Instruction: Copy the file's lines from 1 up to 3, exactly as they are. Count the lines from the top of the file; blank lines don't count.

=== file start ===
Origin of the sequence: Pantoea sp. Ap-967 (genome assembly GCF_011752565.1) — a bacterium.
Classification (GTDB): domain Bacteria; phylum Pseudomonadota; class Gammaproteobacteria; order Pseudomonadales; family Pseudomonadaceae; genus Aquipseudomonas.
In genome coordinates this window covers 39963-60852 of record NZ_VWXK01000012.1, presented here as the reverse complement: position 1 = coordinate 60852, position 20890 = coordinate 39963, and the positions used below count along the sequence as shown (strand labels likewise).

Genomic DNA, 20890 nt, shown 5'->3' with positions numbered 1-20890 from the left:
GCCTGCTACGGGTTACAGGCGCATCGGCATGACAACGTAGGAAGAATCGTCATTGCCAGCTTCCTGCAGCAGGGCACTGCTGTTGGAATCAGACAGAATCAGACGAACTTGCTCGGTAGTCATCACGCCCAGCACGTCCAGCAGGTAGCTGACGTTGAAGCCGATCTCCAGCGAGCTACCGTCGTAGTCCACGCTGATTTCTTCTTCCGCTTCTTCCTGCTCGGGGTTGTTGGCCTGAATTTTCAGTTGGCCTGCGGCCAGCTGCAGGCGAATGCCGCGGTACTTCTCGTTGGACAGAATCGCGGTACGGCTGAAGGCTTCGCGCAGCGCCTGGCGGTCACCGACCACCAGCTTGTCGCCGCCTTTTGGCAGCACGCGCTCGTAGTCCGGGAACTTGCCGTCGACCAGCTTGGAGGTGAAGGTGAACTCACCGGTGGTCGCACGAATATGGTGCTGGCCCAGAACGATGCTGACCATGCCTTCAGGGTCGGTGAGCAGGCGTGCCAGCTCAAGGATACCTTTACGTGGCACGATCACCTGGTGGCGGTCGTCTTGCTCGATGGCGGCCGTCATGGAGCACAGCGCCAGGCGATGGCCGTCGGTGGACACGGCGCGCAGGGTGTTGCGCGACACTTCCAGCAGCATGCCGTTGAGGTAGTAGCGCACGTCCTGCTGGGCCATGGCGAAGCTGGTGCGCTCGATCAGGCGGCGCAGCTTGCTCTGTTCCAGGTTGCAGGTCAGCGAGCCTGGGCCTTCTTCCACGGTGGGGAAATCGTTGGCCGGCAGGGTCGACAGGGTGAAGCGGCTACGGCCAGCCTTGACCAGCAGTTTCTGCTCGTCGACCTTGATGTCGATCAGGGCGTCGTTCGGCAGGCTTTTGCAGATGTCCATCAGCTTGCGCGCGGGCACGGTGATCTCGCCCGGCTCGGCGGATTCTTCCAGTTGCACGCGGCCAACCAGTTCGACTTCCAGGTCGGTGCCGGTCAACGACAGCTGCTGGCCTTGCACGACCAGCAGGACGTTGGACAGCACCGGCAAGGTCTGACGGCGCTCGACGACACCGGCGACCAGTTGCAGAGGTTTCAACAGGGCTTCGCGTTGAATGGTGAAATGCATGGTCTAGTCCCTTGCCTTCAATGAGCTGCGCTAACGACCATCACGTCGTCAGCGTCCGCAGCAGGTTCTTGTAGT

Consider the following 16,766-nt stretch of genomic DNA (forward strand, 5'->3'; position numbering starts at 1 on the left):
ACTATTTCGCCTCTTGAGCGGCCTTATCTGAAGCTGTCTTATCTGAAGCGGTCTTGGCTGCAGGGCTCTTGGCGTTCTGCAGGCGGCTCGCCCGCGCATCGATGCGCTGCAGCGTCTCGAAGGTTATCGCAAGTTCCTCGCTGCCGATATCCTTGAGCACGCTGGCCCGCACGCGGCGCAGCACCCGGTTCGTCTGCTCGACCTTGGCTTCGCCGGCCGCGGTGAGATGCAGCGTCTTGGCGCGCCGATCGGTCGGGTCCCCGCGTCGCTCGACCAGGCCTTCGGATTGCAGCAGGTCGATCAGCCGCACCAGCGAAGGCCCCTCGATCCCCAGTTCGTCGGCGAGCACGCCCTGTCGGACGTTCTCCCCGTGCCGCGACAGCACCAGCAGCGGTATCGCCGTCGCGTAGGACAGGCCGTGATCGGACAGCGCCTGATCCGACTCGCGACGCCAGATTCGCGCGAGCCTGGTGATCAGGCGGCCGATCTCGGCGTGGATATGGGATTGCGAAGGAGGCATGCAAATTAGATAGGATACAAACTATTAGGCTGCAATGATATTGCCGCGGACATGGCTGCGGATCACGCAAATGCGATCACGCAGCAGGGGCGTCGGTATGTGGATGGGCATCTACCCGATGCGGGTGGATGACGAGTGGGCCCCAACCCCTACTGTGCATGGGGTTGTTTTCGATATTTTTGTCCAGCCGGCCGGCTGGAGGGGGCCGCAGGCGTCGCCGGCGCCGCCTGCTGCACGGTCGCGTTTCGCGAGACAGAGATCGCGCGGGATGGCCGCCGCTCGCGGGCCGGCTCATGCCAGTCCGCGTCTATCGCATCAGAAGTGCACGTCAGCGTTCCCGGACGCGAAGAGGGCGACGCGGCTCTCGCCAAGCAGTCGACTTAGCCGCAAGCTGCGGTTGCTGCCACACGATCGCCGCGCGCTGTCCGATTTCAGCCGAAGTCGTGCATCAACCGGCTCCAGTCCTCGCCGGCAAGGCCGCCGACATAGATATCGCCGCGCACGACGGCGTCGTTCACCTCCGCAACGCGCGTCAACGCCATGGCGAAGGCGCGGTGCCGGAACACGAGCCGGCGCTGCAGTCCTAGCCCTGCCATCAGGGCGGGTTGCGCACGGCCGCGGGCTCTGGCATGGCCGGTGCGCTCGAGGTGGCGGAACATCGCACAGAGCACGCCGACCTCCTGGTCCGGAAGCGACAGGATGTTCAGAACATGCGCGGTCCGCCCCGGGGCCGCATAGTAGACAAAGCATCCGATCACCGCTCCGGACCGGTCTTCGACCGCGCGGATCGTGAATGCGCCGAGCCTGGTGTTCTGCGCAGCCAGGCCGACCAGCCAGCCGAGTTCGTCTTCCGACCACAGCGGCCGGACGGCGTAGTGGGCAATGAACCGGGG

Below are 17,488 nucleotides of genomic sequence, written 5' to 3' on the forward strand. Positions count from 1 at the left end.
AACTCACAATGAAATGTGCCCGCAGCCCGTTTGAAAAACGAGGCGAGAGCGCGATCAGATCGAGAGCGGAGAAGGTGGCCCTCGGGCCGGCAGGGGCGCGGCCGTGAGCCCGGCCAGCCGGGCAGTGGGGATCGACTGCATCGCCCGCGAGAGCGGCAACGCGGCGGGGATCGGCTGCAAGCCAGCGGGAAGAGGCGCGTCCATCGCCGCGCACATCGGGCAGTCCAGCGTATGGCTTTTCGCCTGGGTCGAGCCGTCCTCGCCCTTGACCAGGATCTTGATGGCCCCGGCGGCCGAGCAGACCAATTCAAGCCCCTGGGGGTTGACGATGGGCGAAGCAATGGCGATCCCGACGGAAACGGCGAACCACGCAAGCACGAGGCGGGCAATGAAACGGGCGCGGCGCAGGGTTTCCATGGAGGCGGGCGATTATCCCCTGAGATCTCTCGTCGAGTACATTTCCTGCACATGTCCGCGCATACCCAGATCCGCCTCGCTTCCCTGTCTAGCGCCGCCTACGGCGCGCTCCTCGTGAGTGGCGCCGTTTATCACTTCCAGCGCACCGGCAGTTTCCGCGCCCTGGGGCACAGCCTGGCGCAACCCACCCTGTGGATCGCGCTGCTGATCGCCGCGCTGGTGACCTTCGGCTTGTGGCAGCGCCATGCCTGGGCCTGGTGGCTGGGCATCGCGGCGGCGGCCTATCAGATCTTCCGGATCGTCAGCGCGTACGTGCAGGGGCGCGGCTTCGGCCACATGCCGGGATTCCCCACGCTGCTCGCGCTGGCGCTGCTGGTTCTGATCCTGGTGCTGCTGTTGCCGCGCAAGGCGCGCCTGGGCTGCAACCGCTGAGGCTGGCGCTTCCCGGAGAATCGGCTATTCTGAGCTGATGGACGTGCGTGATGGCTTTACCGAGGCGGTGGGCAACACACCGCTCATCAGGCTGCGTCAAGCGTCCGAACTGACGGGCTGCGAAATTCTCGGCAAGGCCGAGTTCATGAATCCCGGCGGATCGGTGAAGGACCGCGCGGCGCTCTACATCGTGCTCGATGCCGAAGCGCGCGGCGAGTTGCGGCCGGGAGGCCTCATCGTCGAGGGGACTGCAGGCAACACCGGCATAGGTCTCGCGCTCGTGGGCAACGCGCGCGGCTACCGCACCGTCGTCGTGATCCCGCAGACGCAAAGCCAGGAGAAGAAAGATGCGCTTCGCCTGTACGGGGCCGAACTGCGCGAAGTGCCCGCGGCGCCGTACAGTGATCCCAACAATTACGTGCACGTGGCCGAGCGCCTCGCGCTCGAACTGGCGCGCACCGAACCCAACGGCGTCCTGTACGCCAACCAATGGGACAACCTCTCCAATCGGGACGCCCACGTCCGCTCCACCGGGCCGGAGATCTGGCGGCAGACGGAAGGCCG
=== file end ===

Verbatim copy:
Origin of the sequence: Pantoea sp. Ap-967 (genome assembly GCF_011752565.1) — a bacterium.
Classification (GTDB): domain Bacteria; phylum Pseudomonadota; class Gammaproteobacteria; order Pseudomonadales; family Pseudomonadaceae; genus Aquipseudomonas.
In genome coordinates this window covers 39963-60852 of record NZ_VWXK01000012.1, presented here as the reverse complement: position 1 = coordinate 60852, position 20890 = coordinate 39963, and the positions used below count along the sequence as shown (strand labels likewise).